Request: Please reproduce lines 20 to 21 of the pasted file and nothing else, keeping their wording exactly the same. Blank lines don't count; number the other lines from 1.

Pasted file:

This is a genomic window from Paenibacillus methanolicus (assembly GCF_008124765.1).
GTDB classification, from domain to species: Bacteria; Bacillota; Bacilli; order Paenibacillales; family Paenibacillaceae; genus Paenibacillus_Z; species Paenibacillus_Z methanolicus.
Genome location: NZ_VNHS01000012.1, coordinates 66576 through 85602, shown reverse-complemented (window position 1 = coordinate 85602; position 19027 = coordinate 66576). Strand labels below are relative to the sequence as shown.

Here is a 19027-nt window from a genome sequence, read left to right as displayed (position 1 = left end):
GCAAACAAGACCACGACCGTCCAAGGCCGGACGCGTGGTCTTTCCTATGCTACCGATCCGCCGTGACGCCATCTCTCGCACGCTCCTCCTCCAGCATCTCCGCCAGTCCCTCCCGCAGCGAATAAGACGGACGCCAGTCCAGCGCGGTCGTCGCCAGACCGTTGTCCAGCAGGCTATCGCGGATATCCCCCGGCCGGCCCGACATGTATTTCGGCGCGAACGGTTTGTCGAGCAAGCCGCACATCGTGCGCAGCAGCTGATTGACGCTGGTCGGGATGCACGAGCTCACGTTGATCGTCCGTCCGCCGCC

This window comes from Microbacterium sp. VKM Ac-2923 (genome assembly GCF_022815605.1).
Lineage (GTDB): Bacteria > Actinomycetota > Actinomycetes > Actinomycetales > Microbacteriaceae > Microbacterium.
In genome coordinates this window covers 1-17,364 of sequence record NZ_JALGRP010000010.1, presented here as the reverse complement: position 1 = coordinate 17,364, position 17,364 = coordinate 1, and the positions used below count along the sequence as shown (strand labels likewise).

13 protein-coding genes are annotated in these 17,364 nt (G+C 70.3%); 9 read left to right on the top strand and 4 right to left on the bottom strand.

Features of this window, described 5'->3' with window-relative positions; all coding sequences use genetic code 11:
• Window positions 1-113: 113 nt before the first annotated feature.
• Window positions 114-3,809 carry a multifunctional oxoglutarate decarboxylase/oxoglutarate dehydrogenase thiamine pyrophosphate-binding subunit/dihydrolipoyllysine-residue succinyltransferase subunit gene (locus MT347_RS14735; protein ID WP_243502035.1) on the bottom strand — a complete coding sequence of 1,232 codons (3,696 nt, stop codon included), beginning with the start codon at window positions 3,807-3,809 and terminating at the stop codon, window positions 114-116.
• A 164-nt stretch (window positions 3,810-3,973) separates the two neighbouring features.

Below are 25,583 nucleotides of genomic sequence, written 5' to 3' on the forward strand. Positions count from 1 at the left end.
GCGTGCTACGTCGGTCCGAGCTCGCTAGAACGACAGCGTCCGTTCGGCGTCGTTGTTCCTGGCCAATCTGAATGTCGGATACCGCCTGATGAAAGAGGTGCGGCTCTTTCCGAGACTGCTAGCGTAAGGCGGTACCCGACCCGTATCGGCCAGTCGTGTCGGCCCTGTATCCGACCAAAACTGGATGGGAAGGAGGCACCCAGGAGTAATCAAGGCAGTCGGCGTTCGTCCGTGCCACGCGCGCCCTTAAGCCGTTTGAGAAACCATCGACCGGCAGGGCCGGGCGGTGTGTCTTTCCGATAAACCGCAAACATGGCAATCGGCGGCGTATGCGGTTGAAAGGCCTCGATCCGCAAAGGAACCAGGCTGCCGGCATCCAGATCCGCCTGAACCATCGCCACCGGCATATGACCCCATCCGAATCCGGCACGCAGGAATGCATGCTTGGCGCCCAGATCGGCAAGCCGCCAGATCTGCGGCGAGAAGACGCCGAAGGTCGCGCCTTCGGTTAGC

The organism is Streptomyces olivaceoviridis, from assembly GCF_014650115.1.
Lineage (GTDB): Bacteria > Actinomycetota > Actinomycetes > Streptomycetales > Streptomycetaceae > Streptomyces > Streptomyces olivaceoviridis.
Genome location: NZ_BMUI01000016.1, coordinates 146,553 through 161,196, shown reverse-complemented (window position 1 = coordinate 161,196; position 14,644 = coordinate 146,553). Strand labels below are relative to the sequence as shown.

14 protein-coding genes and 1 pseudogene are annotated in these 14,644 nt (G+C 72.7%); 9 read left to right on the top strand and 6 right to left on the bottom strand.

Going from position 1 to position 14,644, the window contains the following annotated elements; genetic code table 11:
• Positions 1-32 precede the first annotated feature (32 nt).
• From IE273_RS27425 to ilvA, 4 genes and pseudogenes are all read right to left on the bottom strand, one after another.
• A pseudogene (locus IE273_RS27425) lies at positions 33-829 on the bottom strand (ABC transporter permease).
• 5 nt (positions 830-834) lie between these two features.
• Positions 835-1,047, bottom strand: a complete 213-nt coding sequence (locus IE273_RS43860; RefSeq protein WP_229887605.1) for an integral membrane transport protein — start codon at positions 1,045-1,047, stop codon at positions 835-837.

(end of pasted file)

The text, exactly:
Going from position 1 to position 14,644, the window contains the following annotated elements; genetic code table 11:
• Positions 1-32 precede the first annotated feature (32 nt).